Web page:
Pioneer Potluck: The olden days in England

  • By Grannie Annie
  • Tuesday, July 1, 2014 4:32pm
  • LifeFood

This article was sent to me several years ago by my cousin Jim Nelson in Kansas. If you have the slightest interest in history or words saying origins, this is an article for you.


England in the 1500s and later:

Houses had thatched roofs, thick straw piled high with no wood underneath. It was the only place for animals to get warm, so all the dogs, cats and other small animals such as mice, rats and bugs lived in the roof. When it rained it became slippery and sometimes animals would slip and fall off the roof, hence the saying, “it’s raining cats and dogs.”

There was nothing to stop things from crawling into the house. This posed a real problem in the bedroom where bugs and other droppings really messed up your nice clean bed. Hence, a bed with big posts and a sheet hung over the top afforded some protection. That’s how canopy beds came into existence.

They cooked in the kitchen with a big kettle that hung over the fire. Every day they lit the fire and added things to the pot. They ate mostly vegetables and did not get much meat. They would eat the stew for dinner, leaving leftovers in the pot to get cold overnight and then start over the next day. Sometimes the stew had food in it that had been there for quite a while, which brings us to the rhyme, “peas porridge hot, peas porridge cold, peas porridge in the pot nine days old.”

Sometimes they would obtain pork, which made them feel quite special. When visitors came over, they would hang up the bacon to show it off. This was a sign of wealth that a man could “bring home the bacon.” They would cut off little bacon squares, to share with guests and would all sit around and “chew the fat.”

Those with money had plates made of pewter. Food with high acid content caused some of the lead to leach into the food causing lead poisoning and death. This happened most often with tomatoes so for the next 400 years or so tomatoes were considered poisonous.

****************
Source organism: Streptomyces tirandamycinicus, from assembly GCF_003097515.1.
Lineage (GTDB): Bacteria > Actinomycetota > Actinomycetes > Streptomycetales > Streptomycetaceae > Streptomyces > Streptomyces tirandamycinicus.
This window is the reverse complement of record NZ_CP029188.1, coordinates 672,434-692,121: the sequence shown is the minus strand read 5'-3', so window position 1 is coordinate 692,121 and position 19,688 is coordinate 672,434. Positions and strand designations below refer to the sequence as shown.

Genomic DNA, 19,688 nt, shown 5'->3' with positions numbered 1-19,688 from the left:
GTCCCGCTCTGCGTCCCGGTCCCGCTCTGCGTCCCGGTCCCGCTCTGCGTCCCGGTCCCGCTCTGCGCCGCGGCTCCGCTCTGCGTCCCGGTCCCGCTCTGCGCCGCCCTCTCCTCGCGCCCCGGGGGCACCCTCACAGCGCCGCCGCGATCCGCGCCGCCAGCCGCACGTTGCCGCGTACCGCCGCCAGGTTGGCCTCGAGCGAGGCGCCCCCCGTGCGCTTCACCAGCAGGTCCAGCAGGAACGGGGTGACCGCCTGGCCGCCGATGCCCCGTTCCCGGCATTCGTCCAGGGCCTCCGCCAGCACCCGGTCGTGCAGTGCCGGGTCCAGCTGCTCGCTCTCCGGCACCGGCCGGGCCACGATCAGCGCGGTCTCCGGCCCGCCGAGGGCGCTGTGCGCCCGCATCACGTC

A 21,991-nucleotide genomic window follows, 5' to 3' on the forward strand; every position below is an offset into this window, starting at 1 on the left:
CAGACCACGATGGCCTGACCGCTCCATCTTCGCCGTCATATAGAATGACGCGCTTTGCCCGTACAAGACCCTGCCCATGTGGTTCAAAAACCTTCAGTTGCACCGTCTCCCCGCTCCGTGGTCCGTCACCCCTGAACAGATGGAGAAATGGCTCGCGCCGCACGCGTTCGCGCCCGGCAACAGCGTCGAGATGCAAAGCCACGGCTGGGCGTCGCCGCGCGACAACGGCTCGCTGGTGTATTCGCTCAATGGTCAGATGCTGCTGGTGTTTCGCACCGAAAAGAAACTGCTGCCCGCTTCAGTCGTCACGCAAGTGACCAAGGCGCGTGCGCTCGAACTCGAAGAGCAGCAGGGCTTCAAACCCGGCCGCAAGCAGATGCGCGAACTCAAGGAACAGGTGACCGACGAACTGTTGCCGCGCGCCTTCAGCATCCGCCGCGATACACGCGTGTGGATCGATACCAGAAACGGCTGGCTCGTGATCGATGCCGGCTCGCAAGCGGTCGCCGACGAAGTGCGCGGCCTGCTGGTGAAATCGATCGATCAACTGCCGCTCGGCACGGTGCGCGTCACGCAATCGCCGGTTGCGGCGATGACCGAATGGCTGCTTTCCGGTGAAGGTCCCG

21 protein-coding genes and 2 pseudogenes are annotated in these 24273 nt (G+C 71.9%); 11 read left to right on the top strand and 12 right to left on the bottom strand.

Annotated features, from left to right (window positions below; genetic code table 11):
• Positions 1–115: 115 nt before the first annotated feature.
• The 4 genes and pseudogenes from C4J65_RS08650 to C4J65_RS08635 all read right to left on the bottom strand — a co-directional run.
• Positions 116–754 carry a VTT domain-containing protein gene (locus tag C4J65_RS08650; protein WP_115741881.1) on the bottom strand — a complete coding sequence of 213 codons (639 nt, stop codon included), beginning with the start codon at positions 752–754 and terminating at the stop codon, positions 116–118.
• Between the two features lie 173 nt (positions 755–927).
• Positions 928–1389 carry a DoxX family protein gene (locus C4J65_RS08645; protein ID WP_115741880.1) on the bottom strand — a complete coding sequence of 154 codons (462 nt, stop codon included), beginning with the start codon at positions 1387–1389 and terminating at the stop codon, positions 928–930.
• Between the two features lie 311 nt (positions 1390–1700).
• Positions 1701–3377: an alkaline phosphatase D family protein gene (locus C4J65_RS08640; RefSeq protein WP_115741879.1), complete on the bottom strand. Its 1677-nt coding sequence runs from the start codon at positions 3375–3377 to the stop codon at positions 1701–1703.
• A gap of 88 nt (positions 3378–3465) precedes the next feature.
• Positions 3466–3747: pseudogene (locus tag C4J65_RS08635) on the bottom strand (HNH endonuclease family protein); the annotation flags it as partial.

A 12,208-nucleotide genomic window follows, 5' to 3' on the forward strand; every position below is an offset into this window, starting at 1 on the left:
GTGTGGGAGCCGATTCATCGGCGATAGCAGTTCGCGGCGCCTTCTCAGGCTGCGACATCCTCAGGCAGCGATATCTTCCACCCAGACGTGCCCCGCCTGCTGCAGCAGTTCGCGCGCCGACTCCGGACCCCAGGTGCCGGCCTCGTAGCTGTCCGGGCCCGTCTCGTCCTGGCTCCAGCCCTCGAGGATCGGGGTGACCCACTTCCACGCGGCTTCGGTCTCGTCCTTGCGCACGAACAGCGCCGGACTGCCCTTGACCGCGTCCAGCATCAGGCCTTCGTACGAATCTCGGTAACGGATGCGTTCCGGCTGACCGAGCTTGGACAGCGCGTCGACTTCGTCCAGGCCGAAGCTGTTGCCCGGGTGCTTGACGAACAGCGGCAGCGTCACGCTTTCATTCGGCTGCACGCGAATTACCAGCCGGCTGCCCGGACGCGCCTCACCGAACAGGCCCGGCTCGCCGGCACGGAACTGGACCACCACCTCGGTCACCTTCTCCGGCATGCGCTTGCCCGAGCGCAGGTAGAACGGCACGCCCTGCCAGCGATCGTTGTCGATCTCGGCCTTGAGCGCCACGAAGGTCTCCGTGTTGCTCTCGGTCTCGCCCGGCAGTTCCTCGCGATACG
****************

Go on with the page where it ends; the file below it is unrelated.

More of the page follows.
Most people did not have pewter plates but had trenches, a piece of wood with the middle scooped out like a bowl. Often trenchers were made from stale bread which was so old and hard that they could use them for quite sometime as a bowl. Trenchers were never washed and a lot of times worms and mold got into the wood and the old bread. After eating off wormy, moldy trenchers, one would get “trench mouth.”

Bread was divided accordingly to status. Workers got the burnt bottom of the loaf. The family got the middle and the guest got the top or the “uppercrust.”

Next time you’re washing your hands and complain because the water temperature isn’t just how you like it think about how it used to be, here are some other facts about the 1500s.

Baths consisted of a big tub filled with hot water. The man of the house had the privilege of nice warm clean water, then all the other sons and men. The women next and finally the children and last of all were the babies. By then the water was so dirty you could actually lose someone in and, hence the saying “don’t throw the baby out with the bath water.”

Most people got married in June because they took their yearly bath in May and still smelled pretty good. By June however, they were starting to smell slightly so brides carried a bouquet of flowers to hide the body odor.

And now that is more than you wanted to know … huh?

A visit to Aunt Alma Webb

Last Thursday, Susan and I made a trip to Sterling, Alaska, bringing Aunt Alma two beautiful bright pink petunia hanging baskets that Susan had planted at Fireweed Greenhouse and wanted to share with Aunt Alma.

It was raining so I had my rain jacket on and pulled the hood over my head. As I lifted out a basket from the car, my hood fell over my eyes and when I looked up at Susan and asked her to push my hood back, she burst into laughter and well, you know the rest — we had a big giggle about it. No harm came to the baskets of flowers, but it took lots of concentration!

We sat visiting with Aunt Alma and her granddaughter, MerryAnn and her husband David (Doc). I had not seen MerryAnn since she was about 5 or 6 years old when she and her brothers lived with Grandma Alma in La Porte, Colorado. A little later, listening to a deep conversation, I looked down at my shoes. To my complete surprise, I had on a black shoe and a brown shoe! I poked Susan and stuck my feet out. She did good to suppress a giggle that time — but I had to try really hard not to laugh out loud so as not to interrupt Aunt Alma’s conversation.

After photos and hugs, we left with the promise to come back soon and telling MerryAnn how glad I was to see her and meet her friendly husband. You can bet I will have matching shoes on the next time!


We hope you have a safe and happy Fourth of July! Pease do not forget why we celebrate this great day!

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